There are twenty-eight countries in the European Union (EU). For highly qualified individuals, in order to get an EU work permit they should apply for an EU blue card. Foreigners who want to work and live in a country that is a member of the EU use the blue employment card. Twenty-five of the EU countries accept the card. The card is not in use in the UK, Ireland, or Denmark. Countries that do not accept the blue card have different policies and procedures for highly qualified workers.
Qualification for the EU blue employment card is achievable for those with an advanced university degree and/or five years or more job experience in a professional capacity. The blue card is an EU work permit that covers only employed workers. It is not suitable for entrepreneurs or those who are self-employed. For professions فاشف require a license, the applicant under this program must meet all the legal licensing requirements.
An applicant for this type of EU work permit also must have an employment offer from a qualified company in an EU country that pays a higher salary than the average salary of the country where the job will be performed. The higher salary for a qualified worker must be at least one and a half times the average salary in the EU country. The contract of employment must be for at least one year.
Family Members Permitted/Health Insurance Required
A foreign worker under this program could bring along family members. There must be a health insurance policy in place. The policy must be with a legally registered insurance company that has a license to offer insurance in the EU country of the work location. The health insurance policy must cover the foreign worker and all the accompanying family members.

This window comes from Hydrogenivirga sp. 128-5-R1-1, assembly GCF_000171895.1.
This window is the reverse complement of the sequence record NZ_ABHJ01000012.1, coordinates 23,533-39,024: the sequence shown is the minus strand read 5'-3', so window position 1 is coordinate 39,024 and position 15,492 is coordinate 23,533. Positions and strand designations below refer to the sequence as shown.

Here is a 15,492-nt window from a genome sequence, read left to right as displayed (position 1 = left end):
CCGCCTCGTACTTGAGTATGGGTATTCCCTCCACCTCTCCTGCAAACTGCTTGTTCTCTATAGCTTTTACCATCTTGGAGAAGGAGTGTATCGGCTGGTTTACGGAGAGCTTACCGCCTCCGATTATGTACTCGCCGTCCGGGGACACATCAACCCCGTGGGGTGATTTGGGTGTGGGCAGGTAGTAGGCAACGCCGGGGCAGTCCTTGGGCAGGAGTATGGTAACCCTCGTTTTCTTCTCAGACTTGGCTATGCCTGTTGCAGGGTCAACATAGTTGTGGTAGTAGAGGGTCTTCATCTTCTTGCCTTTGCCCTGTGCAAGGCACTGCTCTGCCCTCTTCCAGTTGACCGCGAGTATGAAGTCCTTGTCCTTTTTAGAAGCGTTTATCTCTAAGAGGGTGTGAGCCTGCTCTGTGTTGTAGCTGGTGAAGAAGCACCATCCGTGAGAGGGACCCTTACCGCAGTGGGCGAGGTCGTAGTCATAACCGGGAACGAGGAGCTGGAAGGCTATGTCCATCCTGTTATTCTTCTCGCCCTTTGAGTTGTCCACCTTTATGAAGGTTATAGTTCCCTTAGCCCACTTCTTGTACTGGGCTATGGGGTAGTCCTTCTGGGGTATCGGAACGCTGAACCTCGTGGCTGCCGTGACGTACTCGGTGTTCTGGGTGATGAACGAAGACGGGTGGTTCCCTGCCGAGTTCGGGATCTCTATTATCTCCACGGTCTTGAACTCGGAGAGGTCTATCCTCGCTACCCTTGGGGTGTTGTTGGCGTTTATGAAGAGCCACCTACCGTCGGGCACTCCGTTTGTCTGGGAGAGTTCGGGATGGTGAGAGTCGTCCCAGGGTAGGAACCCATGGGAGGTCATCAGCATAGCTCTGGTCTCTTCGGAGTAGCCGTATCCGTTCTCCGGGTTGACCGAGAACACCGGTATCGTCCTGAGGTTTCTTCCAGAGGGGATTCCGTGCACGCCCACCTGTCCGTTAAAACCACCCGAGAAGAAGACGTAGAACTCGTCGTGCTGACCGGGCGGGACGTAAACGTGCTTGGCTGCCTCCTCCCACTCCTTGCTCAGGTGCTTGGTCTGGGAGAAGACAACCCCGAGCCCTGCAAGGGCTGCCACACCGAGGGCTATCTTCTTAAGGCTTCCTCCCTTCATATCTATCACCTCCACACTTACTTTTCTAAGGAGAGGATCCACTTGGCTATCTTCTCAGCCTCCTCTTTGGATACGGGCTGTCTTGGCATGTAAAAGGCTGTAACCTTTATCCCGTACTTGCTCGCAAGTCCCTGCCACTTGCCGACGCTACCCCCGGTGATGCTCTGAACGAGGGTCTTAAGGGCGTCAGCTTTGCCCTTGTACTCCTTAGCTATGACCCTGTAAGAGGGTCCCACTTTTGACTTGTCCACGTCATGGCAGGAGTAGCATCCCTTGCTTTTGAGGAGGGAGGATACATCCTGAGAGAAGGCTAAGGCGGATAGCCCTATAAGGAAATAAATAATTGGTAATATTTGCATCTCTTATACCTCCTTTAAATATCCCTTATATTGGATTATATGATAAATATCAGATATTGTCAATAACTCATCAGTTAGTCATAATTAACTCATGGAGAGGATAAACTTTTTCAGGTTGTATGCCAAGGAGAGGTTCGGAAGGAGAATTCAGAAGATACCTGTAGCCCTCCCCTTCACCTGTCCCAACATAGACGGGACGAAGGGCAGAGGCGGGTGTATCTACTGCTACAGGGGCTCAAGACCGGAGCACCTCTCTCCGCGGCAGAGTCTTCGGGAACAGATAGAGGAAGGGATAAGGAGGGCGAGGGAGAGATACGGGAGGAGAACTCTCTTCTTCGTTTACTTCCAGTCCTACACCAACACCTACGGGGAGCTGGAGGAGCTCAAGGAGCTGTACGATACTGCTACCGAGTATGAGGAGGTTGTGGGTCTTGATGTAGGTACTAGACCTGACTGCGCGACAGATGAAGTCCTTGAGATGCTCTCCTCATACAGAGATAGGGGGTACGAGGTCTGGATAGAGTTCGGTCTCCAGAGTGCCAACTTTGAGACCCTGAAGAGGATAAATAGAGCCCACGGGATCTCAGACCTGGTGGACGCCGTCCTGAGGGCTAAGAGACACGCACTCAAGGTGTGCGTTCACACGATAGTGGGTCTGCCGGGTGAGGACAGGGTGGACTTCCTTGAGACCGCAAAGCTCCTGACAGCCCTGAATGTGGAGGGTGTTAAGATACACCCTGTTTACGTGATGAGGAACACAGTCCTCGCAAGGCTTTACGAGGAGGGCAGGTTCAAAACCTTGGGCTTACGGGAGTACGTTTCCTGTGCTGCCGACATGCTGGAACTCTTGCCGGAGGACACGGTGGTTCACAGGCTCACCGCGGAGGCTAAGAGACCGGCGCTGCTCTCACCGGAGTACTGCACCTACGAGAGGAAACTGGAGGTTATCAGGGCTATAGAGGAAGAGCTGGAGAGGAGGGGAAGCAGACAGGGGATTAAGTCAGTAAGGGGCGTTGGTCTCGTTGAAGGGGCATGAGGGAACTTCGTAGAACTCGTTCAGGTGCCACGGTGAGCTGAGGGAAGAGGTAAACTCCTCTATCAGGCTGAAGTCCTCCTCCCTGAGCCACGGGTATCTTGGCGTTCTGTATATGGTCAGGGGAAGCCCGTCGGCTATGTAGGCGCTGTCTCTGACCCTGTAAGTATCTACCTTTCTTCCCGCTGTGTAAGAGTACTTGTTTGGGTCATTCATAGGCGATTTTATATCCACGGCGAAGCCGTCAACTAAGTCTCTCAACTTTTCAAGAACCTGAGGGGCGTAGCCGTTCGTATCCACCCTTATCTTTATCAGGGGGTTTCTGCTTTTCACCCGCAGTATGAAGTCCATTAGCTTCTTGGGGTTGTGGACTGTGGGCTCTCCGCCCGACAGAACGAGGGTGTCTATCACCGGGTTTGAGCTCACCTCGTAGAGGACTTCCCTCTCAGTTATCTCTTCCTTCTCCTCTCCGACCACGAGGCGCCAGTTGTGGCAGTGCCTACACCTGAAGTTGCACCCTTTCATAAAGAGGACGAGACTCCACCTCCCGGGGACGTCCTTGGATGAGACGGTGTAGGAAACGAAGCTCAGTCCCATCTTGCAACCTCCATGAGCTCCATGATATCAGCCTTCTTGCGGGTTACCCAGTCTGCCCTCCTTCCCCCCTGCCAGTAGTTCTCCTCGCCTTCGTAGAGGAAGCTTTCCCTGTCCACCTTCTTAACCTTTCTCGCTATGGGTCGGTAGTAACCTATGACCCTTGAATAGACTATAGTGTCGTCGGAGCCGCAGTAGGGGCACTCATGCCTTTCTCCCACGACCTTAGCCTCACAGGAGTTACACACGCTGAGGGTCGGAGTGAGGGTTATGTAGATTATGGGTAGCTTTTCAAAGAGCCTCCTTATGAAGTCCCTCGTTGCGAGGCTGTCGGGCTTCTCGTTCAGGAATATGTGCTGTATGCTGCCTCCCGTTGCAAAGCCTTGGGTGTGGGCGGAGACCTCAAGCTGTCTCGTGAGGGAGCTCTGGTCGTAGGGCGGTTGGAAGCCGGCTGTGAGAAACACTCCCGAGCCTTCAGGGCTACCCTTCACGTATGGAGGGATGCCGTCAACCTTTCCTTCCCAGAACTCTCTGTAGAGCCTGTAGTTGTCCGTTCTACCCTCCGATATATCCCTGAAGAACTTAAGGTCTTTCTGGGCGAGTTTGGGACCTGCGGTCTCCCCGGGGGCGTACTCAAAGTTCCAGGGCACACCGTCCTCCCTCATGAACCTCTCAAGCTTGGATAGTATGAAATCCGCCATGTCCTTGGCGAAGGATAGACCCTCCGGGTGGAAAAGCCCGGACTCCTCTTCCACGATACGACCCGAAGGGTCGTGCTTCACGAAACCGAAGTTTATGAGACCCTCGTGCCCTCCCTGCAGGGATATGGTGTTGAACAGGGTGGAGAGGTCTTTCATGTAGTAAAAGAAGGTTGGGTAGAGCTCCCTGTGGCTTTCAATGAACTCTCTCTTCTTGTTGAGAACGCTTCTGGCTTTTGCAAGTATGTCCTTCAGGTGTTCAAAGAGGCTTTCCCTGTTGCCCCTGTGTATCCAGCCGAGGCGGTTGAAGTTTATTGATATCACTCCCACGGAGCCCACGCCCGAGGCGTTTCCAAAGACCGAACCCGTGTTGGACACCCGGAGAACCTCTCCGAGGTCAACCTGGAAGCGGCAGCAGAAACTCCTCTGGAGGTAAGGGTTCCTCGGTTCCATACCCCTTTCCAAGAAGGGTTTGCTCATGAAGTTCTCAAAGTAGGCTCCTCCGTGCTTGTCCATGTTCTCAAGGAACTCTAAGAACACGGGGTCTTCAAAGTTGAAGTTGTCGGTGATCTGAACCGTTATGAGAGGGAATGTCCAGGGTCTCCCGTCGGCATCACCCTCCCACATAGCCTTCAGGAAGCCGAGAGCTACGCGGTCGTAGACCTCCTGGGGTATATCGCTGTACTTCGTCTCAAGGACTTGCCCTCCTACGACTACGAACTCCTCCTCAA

EU Country Regulations Also Apply
The highly qualified worker program for the EU is in addition to the country regulations of each specific EU country that participates in the program. The EU blue employment card does not substitute for any EU country’s regulations.
A worker may need a long-stay visa and/or a resident permit and work permit for the specific EU country where they wish to work, in addition to the blue card. Each country on the EU Immigration Portal’s interactive map has slightly different rules. The summaries are available by clicking on the map or by searching on the same webpage.
For example, selecting Italy from the map and choosing the highly qualified worker section, gives this information:
- Highly qualified workers are not subject to the limitation of immigrant quotas.
- An Employer/Sponsor submits a proposal of the contract for residence to Italy’s Immigration department at the Single Desk for this found at the “Prefettura” of the province where the job is located.
- The worker must have a visa before entering Italy.
- Within eight days after arrival in Italy, the worker must apply for a permit of residence.
- Permission to stay in Italy is for the length of the work contract plus three months, up to a maximum of two years. After two years, a foreign worker must re-apply.
For comparison, in Romania, the rules are quite different:
- An employer must get an authorization for a highly qualified worker by submitting information, on the worker’s behalf, to the Romanian General Inspectorate for Immigration. The information needed is the proof about an individual’s university education and professional experience.